Benzothiazoles are a very important class of heterocycles in the pharmaceutical area.9 Generally, oxidative cyclization is an efficient approach for the synthesis of thiobenzanilides by using various oxidants,10 such as quinone,10abromine,10b and hypervalent iodine,10d or metal salt.10c,e Meanwhile, Pd-catalyzed C–S bond formation from thioamides via C–H functionalization has also been realized.11 Alternatively, cyclization of 2-halophenylthiobenzamides using Pd or Cu as a catalyst provided another approach to benzothiazoles.12 However, the pre-functionalization of the starting materials in this protocol limited its application. It is no doubt that the direct oxidative intramolecular C–S bonds formation via C–H functionalization would be an attractive approach to synthesize benzothiazole. Herein, we report our progress on iron-salts-catalysed intramolecular C(Ar)–H/X–H activation/C–S bond formation under mild conditions (Scheme 1).

Intramolecular C–S bond formation via C–H and S–H activation.
Scheme 1 Intramolecular C–S bond formation via C–H and S–H activation.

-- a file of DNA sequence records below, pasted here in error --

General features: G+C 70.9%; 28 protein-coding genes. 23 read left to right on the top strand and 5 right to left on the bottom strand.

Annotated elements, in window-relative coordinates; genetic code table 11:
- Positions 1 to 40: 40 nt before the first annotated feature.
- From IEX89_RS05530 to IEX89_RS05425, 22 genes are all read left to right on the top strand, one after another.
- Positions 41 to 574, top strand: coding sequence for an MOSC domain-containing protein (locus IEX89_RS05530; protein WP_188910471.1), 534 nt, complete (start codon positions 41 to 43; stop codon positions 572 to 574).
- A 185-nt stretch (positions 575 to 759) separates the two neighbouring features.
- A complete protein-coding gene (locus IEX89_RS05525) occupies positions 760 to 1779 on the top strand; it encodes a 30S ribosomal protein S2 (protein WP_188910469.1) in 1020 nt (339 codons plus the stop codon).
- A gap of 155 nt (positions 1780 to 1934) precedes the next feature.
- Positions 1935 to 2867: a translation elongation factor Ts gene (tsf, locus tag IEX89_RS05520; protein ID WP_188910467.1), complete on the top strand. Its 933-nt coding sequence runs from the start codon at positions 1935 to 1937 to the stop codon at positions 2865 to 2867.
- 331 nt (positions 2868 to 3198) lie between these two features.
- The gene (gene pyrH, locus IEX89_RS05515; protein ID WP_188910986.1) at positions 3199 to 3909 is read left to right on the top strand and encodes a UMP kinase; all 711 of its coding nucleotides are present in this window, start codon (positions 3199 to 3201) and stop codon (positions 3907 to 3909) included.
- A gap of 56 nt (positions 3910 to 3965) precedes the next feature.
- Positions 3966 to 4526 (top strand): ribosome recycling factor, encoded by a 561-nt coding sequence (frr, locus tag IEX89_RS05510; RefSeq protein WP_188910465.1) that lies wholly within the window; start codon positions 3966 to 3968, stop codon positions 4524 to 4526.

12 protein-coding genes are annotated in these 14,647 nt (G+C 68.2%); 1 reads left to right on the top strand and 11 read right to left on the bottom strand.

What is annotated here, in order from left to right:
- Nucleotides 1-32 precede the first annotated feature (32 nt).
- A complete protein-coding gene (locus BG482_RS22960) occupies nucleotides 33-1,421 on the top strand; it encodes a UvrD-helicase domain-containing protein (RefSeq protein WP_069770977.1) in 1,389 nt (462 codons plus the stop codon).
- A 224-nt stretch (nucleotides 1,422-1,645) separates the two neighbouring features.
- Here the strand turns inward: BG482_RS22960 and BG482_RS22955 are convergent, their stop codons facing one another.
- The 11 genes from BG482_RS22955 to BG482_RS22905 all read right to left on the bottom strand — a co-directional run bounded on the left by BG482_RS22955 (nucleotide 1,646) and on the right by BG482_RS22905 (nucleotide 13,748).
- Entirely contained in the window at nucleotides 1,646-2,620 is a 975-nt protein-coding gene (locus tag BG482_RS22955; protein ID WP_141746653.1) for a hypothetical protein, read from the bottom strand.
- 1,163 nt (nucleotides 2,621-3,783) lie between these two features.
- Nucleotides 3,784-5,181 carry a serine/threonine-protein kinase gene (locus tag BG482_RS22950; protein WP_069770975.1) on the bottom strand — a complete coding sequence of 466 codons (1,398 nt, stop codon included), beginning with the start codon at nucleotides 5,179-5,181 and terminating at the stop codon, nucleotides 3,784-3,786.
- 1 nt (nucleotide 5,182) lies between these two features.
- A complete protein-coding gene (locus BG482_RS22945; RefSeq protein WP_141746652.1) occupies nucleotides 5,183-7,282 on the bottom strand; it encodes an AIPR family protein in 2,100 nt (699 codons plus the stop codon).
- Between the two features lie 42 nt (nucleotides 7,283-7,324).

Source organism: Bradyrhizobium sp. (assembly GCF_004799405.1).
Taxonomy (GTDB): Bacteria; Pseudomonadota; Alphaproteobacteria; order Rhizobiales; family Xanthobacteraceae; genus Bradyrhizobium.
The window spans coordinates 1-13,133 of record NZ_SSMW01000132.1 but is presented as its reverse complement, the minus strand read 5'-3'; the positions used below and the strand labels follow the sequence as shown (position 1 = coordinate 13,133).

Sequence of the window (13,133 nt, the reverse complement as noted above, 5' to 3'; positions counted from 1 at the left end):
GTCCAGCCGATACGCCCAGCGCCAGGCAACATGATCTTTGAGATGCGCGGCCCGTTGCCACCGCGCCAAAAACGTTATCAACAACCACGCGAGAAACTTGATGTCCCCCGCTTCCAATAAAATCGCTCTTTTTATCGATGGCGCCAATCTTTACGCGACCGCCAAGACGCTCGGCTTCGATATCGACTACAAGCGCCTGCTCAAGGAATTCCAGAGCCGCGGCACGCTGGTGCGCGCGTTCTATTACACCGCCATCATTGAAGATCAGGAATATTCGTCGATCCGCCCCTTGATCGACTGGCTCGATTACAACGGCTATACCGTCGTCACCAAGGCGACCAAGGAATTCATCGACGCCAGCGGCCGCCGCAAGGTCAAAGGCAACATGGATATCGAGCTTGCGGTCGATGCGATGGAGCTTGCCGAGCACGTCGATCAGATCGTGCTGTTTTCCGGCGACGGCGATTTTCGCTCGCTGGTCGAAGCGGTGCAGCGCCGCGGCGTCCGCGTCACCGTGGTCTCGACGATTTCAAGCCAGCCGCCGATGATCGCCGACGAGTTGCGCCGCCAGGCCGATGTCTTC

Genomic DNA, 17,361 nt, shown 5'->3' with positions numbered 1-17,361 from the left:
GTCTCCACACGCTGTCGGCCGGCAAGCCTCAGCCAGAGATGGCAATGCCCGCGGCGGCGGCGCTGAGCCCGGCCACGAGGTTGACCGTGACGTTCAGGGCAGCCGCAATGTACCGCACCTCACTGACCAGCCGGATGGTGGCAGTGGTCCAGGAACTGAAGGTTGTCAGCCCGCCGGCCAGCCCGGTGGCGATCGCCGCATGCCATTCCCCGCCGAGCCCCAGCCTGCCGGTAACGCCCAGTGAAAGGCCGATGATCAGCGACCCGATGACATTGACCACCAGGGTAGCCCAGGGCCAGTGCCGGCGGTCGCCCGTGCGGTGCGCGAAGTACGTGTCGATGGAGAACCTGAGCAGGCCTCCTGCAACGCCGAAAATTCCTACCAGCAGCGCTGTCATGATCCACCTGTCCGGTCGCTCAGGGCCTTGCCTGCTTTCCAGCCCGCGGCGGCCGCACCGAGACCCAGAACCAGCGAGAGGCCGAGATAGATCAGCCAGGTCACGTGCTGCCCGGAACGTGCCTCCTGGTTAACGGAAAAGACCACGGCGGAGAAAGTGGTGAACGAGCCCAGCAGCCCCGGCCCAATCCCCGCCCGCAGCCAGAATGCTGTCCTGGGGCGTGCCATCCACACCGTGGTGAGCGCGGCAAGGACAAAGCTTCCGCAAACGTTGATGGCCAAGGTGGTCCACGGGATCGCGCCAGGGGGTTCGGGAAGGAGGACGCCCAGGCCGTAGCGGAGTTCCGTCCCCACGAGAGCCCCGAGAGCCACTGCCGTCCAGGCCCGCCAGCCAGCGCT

Aiming at highly efficient iron-catalysed oxidative coupling, we chose 4-chloro-N-phenylbenzothioamide 1a as the model reaction for initial investigations. Condition optimization (see details in Tables S1, S2 and S3 of ESI) showed that using Na2S2O8 as the oxidant in DMSO with 10% FeCl3 as the catalyst at 80 °C produced 68% of 2a in 4 h (Table 1, entry 2). In the absence of Fe catalyst, only 16% of 2a was obtained (Table 1, entry 1). Additives such as HOAc or Na2CO3 showed no obvious effect on improving the reaction selectivity. The breakthrough was achieved when 2 eq. of pyridine was employed as the additive. Up to 87% of the desired product 2a was obtained with higher selectivity (2a[thin space (1/6-em)]:[thin space (1/6-em)]3a was 87[thin space (1/6-em)]:[thin space (1/6-em)]10) (Table 1, entry 5). Further optimization of catalyst precursors in the presence of pyridine gave no obvious improvement (Table 1, entry 6–8). Even using super pure FeCl3 (99.99%) as the catalyst, the result showed no significant difference from commercial FeCl3 (98%) (Table 1, entry 9). By elongating the reaction time, the reaction could also undergo smoothly at 40 °C (Table 1, entry 10) with the slightly decreased selectivity of 2a.